Susan Markhum recently noted: Avian flu killed the two eaglets on Hilton Head. They suspect it happened after eating a bird that had it. I just wonder if we should take our feeders down.
Sadly, the eaglets mentioned in our earlier blog did die of Avian Flu. Hilton Head Land Trust posted on their site: We have received the initial, but not final results, that the eaglets cause of death was the Highly Pathogenic Avian Influenza (“HPAI”) commonly seen in wild birds. (We) can’t express enough how great the Birds of Prey Center has been with their help and guidance and the care and concern of the eaglets. We have learned a great deal and experienced nature with its glory and reality of the challenges they face.
To answer Susan’s question, SIB reached out to Deb Carter. Deb is a Research Professional at the University of Georgia’s laboratory in Veterinary Pathology. Her field work is related to Avian Influenza at the Southeastern Cooperative Wildlife Disease Study. She regularly visits Seabrook Island beaches to collect Ruddy Turnstone droppings for her study. Her response was: As of right now there are no cases as to indicating that passerines have been infected with HPAI. I have not removed my bird feeders at home, but that is up to you. There is no cause for an alarm with the songbirds as far as HPAI goes. The eagles are probably eating ducks that have been infected with HPAI and that is probably why they are getting sick.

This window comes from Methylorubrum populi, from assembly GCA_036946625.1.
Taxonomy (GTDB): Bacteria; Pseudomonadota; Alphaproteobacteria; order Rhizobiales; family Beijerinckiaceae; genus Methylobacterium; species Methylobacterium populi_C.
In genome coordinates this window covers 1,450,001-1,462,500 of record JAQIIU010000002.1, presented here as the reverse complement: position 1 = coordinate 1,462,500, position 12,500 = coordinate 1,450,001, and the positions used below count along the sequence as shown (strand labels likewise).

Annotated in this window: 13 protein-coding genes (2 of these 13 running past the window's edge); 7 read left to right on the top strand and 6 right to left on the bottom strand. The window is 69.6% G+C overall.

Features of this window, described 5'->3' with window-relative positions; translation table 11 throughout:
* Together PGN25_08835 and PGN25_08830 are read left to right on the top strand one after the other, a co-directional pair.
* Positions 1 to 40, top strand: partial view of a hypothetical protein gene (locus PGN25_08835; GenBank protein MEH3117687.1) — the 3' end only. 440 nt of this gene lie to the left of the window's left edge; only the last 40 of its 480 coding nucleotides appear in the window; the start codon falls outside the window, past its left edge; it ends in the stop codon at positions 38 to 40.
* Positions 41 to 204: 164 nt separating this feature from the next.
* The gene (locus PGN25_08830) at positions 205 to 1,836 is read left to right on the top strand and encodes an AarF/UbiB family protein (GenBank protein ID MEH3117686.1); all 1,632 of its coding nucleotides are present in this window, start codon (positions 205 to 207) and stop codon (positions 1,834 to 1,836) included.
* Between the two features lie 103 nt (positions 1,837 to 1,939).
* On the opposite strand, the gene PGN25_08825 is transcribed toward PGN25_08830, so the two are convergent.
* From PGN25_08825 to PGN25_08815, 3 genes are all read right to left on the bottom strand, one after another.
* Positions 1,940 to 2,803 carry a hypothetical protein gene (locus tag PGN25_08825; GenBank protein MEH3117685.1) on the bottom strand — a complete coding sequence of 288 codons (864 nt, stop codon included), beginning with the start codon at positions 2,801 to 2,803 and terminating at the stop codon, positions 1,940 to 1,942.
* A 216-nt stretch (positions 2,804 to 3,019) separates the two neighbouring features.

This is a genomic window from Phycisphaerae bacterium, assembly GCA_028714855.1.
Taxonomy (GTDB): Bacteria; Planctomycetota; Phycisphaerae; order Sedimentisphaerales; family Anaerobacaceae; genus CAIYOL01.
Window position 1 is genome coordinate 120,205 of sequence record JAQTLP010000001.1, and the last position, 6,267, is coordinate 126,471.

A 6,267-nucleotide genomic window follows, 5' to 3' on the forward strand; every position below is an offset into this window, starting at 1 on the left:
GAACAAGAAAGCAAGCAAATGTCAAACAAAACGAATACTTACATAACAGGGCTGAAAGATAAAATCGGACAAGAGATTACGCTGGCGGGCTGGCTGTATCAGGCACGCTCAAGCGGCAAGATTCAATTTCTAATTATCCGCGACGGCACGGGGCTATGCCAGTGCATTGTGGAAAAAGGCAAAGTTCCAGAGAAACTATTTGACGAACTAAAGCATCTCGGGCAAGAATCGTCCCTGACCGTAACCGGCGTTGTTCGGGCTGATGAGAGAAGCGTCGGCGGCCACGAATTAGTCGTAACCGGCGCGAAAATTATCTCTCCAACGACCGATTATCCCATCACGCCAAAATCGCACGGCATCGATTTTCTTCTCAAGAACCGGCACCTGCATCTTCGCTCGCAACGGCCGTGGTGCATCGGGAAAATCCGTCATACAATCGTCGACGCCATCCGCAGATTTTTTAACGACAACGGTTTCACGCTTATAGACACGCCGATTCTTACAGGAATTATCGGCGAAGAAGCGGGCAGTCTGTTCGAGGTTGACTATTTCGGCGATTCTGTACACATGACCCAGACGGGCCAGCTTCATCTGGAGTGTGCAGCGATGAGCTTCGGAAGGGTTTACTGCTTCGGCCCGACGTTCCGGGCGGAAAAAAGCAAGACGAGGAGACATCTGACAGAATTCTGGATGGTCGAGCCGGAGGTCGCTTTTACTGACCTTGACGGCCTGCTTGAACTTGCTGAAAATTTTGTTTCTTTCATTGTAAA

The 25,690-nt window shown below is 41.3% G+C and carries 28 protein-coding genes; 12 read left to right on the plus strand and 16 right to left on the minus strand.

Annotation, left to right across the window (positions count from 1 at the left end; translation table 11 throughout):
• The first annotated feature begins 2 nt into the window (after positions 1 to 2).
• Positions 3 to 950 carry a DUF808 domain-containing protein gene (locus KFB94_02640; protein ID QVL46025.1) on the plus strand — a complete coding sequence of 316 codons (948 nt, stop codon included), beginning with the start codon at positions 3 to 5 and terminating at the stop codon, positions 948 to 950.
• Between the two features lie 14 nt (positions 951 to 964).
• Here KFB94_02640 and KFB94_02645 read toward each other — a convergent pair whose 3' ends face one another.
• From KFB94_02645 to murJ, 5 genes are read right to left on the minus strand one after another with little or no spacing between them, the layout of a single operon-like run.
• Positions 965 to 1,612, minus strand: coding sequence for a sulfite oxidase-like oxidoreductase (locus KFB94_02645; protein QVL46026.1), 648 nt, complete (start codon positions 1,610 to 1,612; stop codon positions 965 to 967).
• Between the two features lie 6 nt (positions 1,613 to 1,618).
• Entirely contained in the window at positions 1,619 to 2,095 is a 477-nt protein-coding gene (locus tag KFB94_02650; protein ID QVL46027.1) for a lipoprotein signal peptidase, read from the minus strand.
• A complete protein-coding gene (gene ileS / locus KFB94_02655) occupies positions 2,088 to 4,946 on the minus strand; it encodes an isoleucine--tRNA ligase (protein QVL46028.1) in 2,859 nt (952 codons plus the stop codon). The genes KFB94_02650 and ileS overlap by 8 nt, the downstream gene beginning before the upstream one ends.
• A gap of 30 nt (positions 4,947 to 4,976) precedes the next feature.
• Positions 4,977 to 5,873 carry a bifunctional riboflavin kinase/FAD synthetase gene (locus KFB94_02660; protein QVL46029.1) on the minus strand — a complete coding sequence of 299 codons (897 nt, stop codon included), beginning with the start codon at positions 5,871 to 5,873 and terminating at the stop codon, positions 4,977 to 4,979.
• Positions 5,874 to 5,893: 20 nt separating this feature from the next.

So although the eaglet news is sad, for now we can continue to enjoy the visits of our feathered friends to our feeders.